The excitement of moving and packing isn’t just the stress of realising you can’t take every item of clothing with you and having to throw out that old dress. (You never wore it anyway but that’s besides the point, maybe it would have looked better in Swedish lighting?)
The biggest part of moving is remembering to pack everything important.
In no particular order here is what I have ready. Remember this may vary from person, but it’s a pretty standard list.
- Drivers license (the paper part has been disregarded under recent law if you hold an actual card)
- Birth certificate – I didn’t even think of this until my mum pointed it out. What am I going to do without her?!
- P60, P45, P85 – Tax Documents
- E106/S1 – Health Certificate
- EHIC European Health Insurance Care
- Employment contract – I am still employed in the UK and can continue this work from abroad
It’s a drag, unless you’re like me and had everything in a file ready anyway. After texting my mum proudly to inform of my superior organisation she simply text me back ‘swot’ Tack mam.
I’ve also had every document scanned and sent to myself through e-mail for an emergency back up. Whilst the majority of places will only accept original documents in the case of emergency it is better to have a scanned copy if you do happen to lose them.
Some of those on the list may have you confused, P what? E what? I’ve linked them to the official Government site for further information also.
P60 – End of year tax certificate, if you have been employed you should receive one of these at the end of every tax year in April. Regardless of how long you worked for the company, it shows how much you earn in the year, paid to the tax man, even if that amount is zero and also your national insurance contributions. I’ve had three jobs including my current and have been in the working life since the age of 16, so I have a few in my folder. –
P45 – You will receive this at the end of an employment, as said above I’ve had three jobs. One I am still at, so I have two of these in my folder. These provide information for you and your next employer of how much you earn, tax codes and when you officially left the company. You should hand this in to your next (UK) employer so they can get your tax right and hopefully stay off that dreaded emergency tax code.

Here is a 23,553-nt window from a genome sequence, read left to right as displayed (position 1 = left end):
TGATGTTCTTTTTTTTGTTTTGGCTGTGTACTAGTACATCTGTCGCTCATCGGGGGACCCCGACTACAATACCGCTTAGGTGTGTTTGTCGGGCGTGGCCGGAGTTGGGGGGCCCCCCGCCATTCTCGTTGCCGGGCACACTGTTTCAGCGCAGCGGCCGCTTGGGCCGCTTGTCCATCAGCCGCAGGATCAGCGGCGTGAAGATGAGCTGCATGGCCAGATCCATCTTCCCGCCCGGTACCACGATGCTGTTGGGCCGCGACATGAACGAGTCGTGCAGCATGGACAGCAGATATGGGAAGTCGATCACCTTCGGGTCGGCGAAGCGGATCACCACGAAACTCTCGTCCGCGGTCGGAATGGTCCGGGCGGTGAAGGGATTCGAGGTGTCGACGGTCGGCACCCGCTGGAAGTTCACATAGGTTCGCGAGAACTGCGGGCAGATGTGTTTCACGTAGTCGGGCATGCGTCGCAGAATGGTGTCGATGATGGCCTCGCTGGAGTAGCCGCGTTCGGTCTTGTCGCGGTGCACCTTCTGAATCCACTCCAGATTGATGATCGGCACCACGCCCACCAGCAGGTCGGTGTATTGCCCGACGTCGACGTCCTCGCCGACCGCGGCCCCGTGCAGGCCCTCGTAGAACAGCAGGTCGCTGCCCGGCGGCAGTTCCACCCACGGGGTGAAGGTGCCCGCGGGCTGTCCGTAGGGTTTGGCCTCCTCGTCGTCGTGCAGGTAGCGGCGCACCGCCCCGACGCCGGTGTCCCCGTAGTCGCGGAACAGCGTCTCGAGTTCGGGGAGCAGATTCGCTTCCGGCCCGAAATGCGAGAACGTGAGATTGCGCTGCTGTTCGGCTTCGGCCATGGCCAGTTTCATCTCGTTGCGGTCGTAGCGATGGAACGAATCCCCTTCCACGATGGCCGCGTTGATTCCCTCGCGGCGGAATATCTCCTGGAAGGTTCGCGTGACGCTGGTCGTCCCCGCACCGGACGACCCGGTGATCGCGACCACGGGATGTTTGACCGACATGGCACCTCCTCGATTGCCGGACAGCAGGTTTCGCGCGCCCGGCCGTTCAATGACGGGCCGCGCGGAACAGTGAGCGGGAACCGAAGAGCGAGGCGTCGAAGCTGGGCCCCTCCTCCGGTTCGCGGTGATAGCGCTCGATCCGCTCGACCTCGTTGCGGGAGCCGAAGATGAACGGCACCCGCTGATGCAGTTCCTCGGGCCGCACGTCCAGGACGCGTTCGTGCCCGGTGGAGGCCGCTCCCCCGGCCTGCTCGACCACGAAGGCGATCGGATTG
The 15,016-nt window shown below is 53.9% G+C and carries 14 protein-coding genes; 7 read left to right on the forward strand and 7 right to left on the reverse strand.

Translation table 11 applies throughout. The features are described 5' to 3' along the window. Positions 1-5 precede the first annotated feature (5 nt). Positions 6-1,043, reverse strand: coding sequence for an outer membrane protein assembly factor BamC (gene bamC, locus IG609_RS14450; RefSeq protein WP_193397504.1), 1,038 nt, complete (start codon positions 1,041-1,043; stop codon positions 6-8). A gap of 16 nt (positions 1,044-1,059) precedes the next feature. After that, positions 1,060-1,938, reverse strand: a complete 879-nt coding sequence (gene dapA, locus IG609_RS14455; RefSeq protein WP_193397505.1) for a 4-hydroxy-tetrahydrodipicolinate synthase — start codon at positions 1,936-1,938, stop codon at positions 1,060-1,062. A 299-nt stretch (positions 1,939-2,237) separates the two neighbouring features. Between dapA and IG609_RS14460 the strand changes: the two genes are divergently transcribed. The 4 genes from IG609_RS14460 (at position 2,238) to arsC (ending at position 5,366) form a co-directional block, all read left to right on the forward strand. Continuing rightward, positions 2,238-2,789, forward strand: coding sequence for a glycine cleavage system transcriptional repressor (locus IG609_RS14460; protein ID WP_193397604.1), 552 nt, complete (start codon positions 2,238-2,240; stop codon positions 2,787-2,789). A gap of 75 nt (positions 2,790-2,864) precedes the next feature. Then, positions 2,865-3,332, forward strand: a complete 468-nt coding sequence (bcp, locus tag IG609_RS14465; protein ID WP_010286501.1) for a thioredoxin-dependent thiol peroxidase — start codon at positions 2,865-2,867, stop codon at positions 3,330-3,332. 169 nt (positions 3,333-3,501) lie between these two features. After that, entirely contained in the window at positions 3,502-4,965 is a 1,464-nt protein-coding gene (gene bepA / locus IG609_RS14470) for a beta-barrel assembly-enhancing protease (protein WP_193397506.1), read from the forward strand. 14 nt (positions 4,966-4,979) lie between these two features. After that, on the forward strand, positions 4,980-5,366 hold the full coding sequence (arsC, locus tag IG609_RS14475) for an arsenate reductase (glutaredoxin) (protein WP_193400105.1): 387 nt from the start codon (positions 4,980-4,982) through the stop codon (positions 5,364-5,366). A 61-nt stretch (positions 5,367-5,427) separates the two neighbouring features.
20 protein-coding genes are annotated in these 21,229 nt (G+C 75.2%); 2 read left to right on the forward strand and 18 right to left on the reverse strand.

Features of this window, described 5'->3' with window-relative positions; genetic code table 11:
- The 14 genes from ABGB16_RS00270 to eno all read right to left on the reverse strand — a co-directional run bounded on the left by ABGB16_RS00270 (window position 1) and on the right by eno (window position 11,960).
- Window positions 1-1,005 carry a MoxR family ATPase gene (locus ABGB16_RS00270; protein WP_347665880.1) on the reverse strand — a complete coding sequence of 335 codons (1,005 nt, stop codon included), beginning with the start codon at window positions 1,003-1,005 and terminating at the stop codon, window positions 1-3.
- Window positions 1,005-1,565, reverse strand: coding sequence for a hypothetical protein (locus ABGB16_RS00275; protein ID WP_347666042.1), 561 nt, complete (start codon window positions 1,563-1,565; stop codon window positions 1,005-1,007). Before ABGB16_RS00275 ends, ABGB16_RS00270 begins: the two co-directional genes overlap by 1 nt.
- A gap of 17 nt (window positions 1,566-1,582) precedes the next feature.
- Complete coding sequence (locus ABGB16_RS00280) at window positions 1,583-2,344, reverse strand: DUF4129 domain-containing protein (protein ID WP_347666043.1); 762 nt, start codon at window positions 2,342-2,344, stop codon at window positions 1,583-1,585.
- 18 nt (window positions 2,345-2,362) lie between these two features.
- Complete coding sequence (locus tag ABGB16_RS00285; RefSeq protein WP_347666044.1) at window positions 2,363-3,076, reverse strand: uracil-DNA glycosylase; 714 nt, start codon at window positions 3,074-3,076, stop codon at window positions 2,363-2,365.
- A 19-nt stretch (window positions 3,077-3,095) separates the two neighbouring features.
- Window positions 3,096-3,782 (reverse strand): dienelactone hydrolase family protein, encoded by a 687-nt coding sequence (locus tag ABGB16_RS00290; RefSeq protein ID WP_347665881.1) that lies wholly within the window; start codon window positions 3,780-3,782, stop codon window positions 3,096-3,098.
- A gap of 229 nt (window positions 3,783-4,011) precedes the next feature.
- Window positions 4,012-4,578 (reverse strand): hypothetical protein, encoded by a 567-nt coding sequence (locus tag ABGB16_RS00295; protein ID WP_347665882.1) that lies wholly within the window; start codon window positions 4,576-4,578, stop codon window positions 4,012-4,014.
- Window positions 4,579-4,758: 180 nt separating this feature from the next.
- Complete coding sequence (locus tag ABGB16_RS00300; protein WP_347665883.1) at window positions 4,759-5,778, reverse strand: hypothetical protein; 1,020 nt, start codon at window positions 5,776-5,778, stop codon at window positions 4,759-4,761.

P85 – Leaving the UK: Getting your tax right. You fill this form out online and either sent online or print and post. Fill this in if you have worked during the tax year you are leaving. In my case for example I work in the UK and have been paid in the current tax year to end April 2018, therefore I may need a tax recalculation to get a rebate. It is also needed to fill this form in so that HMRC are aware you have left the country, otherwise there may be an error with your taxing. Due a nice rebate? Great! Underpaid? Not so great, better find out sooner rather than later incase it builds up. Even if you only had one pay in the tax year before you left and didn’t pay any tax fill this form out, if you are unsure give them a call. Confused by the person you are talking to, don’t be afraid to just hang up and call again. Like most call centers some people are just better than others. Tip, whilst I may have had calls where I got through to someone straight away, during busy times the longest I have waited to get through to someone has been 1 hour 20 mins. Perhaps call when you’re at home and can do something in the background of the music with your phone on loud-speaker.
E106/S1 – National Insurance: Application for healthcare cover in the EEA. It matters to me not if you are a Brexit supporter or an Innie. As it stands we are still part of the EEA. Use this form to apply for health care abroad. As part of applying for your residency/tax number you’ll need evidence of comprehensive health care. Skatteverket (The Swedish Tax agency) asks for an S1 certificate, however in England and Wales we still call it E106.
Here are the numbers and opening times for contacting HMRC in regards to income tax.
They are open on the weekends except bank holidays.
8am to 8pm, Monday to Friday
8am to 4pm Saturday
9am to 5pm Sunday
0300 200 3300
0300 200 3319
+44 135 535 9022